The agony and adventure of choosing a planner (and how it changes me each year)

Meredith Cummings
5 min readDec 31, 2021
Some of my planners through the years.

I should have found my voice by now. As I creep toward the second half of my life, I guess it’s no surprise that I feel like I haven’t. I’ve been telling the stories of others far longer than my own.

But a writer’s voice is ever-changing. The voice I had at 21 is not the voice I have today.

Red is my favorite color, reflected in my 2009 planner.

This occurs to me as I search for a 2022 planner. This is a job I take seriously. I’m not one of those bells-and-whistles type of planner people. I don’t line up various colored pens or have a system. Although I do have conditions: It must not have spiral binding. It must be smaller than a sheet of paper. It must lie flat as well as fit into a laptop bag easily.

I have not kept a diary since I was 10. A cartoon of Garfield decorates the front of that one. What I do, friends, is keep a detailed planner.

The year I started college my cheesy, Hallmarkesque “What is a friend?” calendar served as a planner. Soccer games, babysitting, Latin Convention (I own my geekiness) and the like scrolled into each tiny square. Notes like, “Jen’s birthday!” and “To Atlanta” pepper the pages.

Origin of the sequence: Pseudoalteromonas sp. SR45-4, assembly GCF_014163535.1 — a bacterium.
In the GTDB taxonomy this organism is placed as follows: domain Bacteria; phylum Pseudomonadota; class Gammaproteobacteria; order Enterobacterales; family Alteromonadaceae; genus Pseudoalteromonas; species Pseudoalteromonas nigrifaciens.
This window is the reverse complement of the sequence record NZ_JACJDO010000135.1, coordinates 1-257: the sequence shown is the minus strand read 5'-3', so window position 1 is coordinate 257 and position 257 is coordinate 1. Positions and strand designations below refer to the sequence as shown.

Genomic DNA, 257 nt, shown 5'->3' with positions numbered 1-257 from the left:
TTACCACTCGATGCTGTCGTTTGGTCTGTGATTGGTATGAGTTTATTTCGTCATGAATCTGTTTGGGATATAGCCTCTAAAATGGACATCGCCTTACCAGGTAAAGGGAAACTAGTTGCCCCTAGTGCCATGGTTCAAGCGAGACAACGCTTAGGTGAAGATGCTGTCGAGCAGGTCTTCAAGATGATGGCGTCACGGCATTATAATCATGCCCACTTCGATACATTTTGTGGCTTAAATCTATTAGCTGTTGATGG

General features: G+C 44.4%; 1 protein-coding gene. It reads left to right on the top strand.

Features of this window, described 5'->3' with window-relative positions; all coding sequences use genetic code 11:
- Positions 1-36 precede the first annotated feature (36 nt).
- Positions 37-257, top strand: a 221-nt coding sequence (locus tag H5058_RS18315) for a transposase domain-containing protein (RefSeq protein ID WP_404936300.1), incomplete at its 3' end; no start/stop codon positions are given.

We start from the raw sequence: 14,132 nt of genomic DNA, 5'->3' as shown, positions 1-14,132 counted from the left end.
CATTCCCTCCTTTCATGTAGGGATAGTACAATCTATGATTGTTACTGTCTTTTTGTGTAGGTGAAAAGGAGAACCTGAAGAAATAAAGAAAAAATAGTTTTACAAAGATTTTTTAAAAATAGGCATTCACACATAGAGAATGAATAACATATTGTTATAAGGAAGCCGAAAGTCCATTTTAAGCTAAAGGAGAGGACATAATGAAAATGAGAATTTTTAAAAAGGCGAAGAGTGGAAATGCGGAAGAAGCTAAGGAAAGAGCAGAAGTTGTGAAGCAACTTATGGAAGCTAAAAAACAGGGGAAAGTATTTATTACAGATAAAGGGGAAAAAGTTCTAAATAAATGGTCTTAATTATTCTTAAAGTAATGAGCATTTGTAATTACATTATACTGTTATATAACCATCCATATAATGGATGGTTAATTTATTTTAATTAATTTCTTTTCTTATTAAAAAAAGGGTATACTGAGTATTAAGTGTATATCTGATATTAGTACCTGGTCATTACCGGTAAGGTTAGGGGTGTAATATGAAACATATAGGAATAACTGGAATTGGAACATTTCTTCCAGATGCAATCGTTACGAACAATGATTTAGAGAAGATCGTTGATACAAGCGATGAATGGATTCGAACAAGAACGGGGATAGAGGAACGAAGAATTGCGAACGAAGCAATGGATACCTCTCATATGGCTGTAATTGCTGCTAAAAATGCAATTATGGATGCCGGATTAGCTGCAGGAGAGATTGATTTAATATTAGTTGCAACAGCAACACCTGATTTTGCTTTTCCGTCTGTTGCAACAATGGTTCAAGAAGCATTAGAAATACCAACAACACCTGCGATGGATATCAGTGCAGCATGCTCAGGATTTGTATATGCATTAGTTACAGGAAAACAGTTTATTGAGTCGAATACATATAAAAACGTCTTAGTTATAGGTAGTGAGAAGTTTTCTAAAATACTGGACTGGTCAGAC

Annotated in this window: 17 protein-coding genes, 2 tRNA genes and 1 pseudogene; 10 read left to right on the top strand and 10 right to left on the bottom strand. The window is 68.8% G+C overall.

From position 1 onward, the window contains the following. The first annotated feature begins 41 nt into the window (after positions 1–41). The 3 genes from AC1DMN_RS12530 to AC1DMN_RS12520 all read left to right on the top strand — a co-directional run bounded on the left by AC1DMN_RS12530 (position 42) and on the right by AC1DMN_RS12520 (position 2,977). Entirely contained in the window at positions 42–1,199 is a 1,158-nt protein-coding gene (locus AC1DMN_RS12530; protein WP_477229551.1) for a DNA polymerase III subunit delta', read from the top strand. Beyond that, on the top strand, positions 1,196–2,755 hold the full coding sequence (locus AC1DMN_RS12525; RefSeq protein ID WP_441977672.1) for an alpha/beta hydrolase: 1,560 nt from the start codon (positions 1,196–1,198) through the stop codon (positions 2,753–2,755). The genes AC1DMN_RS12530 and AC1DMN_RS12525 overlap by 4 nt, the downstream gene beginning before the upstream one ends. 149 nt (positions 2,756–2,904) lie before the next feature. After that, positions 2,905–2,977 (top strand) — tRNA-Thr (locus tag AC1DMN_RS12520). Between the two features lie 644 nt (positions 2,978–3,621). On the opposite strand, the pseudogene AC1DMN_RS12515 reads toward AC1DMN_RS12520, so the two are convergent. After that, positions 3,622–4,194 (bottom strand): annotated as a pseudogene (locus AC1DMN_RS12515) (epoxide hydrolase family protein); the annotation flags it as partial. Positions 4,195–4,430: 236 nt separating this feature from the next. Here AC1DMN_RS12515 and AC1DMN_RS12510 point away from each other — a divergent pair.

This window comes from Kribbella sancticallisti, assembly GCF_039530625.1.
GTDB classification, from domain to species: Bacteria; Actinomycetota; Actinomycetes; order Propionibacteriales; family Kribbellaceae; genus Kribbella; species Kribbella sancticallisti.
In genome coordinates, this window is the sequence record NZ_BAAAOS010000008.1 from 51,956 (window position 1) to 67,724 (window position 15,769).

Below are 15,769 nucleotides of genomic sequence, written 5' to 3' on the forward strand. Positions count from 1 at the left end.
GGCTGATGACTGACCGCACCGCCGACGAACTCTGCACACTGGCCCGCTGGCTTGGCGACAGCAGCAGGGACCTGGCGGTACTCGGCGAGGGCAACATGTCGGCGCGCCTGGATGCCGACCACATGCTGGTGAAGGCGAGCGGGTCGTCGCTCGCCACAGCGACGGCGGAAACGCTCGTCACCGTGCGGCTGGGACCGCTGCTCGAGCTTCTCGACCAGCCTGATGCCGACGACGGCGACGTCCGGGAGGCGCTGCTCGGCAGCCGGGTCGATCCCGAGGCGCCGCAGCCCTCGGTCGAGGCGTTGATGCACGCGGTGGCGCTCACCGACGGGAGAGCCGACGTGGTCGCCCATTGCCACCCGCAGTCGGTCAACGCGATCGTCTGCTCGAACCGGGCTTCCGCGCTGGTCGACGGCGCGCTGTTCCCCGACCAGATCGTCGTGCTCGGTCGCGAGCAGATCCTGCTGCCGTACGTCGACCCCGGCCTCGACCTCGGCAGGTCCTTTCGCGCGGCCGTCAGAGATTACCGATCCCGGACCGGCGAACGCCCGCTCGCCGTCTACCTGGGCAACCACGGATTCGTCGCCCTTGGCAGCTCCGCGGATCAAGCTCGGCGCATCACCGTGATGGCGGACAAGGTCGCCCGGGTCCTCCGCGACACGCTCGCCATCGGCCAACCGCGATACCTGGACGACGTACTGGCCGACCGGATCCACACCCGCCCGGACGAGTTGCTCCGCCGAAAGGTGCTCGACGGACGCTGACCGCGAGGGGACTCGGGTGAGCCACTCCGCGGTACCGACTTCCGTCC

Later, “freshman orientation,” and “first day of class” gave way to sorority parties and this gem: “B-52s concert.” I was coming out of my shell and it is reflected on these pages.

My 2018 planner was all color and happiness.

One day in 1990 is inexplicably marked “$310 bucks coming my way!” which, at the time, was a lot of money for me. I neglected to note where this money was coming from or why. Mystery.

Four years later my Degas ballerina calendar would replace freshmen study dates with sorority formals, midterms, paper due dates and a birthday for a friend who passed not long after.

When my friends were sick, I noted it. When I was having fun, it was mirrored on the pages.



Meredith Cummings

Freelance journalist, Teaching Assistant Journalism Professor at Lehigh University, Essayist, Book reviewer